On-farm grain storage can offer Mid-South growers several potential advantages: gaining early market premiums; improved market flexibility; reduced risk of severe weather; aflatoxin reduction; early fall tillage; improved management of the farm operation, and more timely harvesting.
But, says Herb Willcutt, Mississippi State University Extension agricultural engineer, farmers must evaluate whether these advantages will help offset the costs of constructing the facilities for handling, storing, and drying the grain.
And, he says, farmers should strive for harvesting efficiency in order to insure maximum quality of grain going into storage.
“As we moved heavily into corn production the last few years, we didn’t have that much on-farm storage/drying capacity, which limited growers’ marketing flexibility,” he said at a recent Webb, Miss., grain storage workshop.
“In some years, had growers been able to dry and move corn to market to take advantage of favorable basis, they would’ve been better off financially.”
Information on storing grain in the Mid-South, with its high temperatures and humidity region, “has been fairly limited,” Willcutt says.
Field drying of corn is usually the most economical approach, he notes, but adverse weather can cause harvest delays and introduce an element of uncertainty into the drydown process. “It’s a pretty cheap drying process — unless you get a hurricane or other bad weather.”
A variety maturing Aug. 1 with 33 percent moisture would be ready to harvest in eight to 13 days at a moisture content of 28 percent to 35 percent; field drying to 15 percent moisture would push the harvest date to Sept. 1.
Although modern combines can shell corn at moisture levels as high as 35 percent, he says, four years of field loss data, 1999-2002, at three locations in Mississippi, showed little advantage for harvesting high moisture content corn.
“Midwest data show that the later you get corn out of the field, the greater the losses,” Willcutt says. “Combine losses also go up extremely fast.
“These data showed the least combine losses, about 1 percent to 3 percent, when corn is at 26 percent moisture. As the grain dries, lodging gets worse, combine losses increase, and 10 percent to 15 percent loss is fairly common with corn at 15 percent moisture. These losses are due to whole ears snapping off the stalk and falling to the ground and shelling of corn in the header.”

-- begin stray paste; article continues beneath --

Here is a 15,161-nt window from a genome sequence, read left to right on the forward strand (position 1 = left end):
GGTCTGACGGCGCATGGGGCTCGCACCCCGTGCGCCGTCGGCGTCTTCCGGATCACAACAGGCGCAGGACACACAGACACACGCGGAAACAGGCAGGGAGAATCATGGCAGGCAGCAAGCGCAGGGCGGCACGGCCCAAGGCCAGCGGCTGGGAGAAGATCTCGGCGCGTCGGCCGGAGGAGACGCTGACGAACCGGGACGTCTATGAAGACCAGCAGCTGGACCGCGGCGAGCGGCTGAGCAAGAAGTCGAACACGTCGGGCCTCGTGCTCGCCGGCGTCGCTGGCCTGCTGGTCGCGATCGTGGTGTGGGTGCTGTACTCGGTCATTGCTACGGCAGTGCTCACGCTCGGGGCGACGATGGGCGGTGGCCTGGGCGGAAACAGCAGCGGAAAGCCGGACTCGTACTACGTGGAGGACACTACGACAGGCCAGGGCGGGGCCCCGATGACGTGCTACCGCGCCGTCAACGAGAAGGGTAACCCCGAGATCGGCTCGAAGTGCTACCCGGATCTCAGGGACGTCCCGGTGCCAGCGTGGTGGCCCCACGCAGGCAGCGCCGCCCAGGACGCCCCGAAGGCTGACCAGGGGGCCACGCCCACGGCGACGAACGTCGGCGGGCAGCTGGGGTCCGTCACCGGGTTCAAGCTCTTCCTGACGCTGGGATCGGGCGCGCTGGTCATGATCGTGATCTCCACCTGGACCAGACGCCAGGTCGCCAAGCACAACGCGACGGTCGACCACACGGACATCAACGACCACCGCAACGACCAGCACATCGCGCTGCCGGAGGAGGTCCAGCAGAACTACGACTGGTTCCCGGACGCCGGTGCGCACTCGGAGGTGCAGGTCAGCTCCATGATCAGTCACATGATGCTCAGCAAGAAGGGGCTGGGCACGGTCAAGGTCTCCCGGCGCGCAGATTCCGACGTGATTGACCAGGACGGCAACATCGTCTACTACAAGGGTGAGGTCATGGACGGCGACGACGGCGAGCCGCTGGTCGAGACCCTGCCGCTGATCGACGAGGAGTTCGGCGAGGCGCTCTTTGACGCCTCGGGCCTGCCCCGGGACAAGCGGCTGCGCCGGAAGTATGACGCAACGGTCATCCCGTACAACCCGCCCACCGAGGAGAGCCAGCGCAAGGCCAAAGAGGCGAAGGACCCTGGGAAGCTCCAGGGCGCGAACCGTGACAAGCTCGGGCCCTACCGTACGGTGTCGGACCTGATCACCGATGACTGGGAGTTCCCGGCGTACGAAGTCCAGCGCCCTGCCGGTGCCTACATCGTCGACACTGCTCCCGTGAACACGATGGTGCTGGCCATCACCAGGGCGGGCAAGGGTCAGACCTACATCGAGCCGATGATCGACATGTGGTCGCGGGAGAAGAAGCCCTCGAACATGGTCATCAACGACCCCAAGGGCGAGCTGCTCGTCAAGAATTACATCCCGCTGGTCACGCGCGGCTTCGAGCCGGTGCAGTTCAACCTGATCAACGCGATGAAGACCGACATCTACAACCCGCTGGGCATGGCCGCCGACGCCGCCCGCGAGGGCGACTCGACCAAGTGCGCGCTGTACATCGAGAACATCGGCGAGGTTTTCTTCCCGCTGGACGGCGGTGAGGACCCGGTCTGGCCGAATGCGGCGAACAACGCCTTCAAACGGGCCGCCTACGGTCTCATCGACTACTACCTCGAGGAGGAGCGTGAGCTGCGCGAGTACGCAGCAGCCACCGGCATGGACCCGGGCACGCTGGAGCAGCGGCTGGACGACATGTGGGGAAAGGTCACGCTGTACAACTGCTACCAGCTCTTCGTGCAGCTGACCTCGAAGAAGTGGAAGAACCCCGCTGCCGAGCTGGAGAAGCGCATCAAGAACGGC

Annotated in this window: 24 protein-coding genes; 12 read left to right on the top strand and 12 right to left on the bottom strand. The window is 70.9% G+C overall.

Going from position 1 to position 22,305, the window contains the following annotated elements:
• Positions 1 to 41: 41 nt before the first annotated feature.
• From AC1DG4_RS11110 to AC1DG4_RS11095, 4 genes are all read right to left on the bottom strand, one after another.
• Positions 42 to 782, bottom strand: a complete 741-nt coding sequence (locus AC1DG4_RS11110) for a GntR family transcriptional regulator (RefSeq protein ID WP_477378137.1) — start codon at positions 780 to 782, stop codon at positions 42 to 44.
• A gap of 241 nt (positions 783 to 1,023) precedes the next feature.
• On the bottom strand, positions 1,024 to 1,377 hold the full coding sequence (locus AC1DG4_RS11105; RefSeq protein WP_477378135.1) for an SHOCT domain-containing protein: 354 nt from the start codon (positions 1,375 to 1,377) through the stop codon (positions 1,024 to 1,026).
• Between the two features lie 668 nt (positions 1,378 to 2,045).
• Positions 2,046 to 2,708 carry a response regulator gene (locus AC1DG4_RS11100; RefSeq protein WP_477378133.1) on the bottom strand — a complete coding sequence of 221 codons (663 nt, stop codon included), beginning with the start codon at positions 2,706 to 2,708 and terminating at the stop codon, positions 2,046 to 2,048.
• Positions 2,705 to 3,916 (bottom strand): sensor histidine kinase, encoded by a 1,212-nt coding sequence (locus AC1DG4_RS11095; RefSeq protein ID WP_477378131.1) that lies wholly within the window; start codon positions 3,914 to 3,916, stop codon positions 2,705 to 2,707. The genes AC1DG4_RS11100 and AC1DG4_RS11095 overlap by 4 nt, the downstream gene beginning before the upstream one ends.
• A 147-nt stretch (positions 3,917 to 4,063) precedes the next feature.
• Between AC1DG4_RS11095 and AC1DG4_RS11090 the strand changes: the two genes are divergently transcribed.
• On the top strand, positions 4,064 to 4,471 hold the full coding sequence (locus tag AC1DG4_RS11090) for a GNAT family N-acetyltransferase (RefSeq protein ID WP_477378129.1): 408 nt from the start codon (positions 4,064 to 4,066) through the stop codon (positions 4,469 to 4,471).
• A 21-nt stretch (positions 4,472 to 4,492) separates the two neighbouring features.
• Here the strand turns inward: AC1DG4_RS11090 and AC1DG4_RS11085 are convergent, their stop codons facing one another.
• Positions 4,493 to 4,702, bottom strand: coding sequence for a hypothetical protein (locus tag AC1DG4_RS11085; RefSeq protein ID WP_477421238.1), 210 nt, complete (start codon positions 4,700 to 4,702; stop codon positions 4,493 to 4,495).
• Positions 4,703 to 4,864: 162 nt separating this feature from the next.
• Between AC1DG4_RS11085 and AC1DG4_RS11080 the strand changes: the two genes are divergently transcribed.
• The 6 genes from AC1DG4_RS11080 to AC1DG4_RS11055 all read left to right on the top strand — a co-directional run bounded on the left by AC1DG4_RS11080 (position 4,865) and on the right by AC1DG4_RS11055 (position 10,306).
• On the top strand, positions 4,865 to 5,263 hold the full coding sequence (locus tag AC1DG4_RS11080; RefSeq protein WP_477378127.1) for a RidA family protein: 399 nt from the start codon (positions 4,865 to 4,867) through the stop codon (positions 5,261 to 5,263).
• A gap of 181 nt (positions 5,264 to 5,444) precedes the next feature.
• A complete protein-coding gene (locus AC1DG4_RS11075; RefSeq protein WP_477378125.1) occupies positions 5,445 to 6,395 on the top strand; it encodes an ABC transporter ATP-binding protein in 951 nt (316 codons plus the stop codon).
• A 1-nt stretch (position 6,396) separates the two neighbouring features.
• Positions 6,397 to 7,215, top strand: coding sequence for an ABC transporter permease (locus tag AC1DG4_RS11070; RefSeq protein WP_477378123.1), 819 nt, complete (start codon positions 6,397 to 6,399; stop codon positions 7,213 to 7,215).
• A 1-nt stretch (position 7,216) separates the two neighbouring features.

Data from Clarksdale, Miss., combine efficiency trials showed harvesting losses of 8.6 percent to 10 percent.
“If you’re losing 2 kernels per square foot across the total width of the combine header, it equals 1 bushel per acre.”
Combine condition and adjustment are important to obtain greatest harvesting efficiency, Willcutt says. “You need to constantly be on top of adjustments for your combine to limit whole ear losses, shelling losses, and cracked corn.
“Many growers run their combines too fast; you may need to back off some on your speed in order to try and save every ear possible. A 2-3 mph combine speed is best, but too many operators are going 4-5 mph. The best thing you can do: read your combine manual and do what it says.”
Good weed control will minimize the amount of green trash going into the combine, Willcutt says, and “a good combine operator can minimize cracked kernels and trash — a poor operator can cost you in terms of quality.”
With today’s combines, a grower can very quickly flood a grain handling/storage system, he notes. “It’s extremely easy to overload drying capacity.”
A few years ago, aflatoxin was a major problem for corn growers across the Mid-South, Wilcutt says. Aflatoxin is one of the most toxic, naturally-occurring substances for both humans and animals, and contamination can cause severe discounts or rejection of the grain at buying points.